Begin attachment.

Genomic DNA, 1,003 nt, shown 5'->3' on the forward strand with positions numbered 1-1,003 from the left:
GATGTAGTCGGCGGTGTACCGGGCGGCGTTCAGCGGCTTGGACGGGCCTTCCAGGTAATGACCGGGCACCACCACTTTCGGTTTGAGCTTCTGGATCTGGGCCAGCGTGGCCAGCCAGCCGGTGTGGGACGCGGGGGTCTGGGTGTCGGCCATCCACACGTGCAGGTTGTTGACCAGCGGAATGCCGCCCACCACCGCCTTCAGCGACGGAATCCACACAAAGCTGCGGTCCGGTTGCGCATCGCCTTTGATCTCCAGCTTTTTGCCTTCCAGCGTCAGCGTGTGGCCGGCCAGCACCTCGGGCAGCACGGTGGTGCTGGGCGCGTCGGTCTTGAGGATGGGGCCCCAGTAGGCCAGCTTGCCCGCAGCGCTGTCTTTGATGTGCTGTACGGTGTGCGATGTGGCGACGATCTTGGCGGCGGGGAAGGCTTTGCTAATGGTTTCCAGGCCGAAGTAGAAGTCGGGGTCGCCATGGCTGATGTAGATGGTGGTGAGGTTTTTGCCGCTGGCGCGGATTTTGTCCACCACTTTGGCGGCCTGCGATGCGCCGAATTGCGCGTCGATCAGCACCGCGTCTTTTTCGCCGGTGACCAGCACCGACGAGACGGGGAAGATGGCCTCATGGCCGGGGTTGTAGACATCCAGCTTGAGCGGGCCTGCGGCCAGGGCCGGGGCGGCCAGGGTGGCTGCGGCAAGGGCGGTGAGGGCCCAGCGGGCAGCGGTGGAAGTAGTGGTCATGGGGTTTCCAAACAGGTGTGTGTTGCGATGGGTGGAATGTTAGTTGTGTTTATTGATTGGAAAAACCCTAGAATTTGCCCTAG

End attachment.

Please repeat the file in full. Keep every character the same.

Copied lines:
Genomic DNA, 1,003 nt, shown 5'->3' on the forward strand with positions numbered 1-1,003 from the left:
GATGTAGTCGGCGGTGTACCGGGCGGCGTTCAGCGGCTTGGACGGGCCTTCCAGGTAATGACCGGGCACCACCACTTTCGGTTTGAGCTTCTGGATCTGGGCCAGCGTGGCCAGCCAGCCGGTGTGGGACGCGGGGGTCTGGGTGTCGGCCATCCACACGTGCAGGTTGTTGACCAGCGGAATGCCGCCCACCACCGCCTTCAGCGACGGAATCCACACAAAGCTGCGGTCCGGTTGCGCATCGCCTTTGATCTCCAGCTTTTTGCCTTCCAGCGTCAGCGTGTGGCCGGCCAGCACCTCGGGCAGCACGGTGGTGCTGGGCGCGTCGGTCTTGAGGATGGGGCCCCAGTAGGCCAGCTTGCCCGCAGCGCTGTCTTTGATGTGCTGTACGGTGTGCGATGTGGCGACGATCTTGGCGGCGGGGAAGGCTTTGCTAATGGTTTCCAGGCCGAAGTAGAAGTCGGGGTCGCCATGGCTGATGTAGATGGTGGTGAGGTTTTTGCCGCTGGCGCGGATTTTGTCCACCACTTTGGCGGCCTGCGATGCGCCGAATTGCGCGTCGATCAGCACCGCGTCTTTTTCGCCGGTGACCAGCACCGACGAGACGGGGAAGATGGCCTCATGGCCGGGGTTGTAGACATCCAGCTTGAGCGGGCCTGCGGCCAGGGCCGGGGCGGCCAGGGTGGCTGCGGCAAGGGCGGTGAGGGCCCAGCGGGCAGCGGTGGAAGTAGTGGTCATGGGGTTTCCAAACAGGTGTGTGTTGCGATGGGTGGAATGTTAGTTGTGTTTATTGATTGGAAAAACCCTAGAATTTGCCCTAG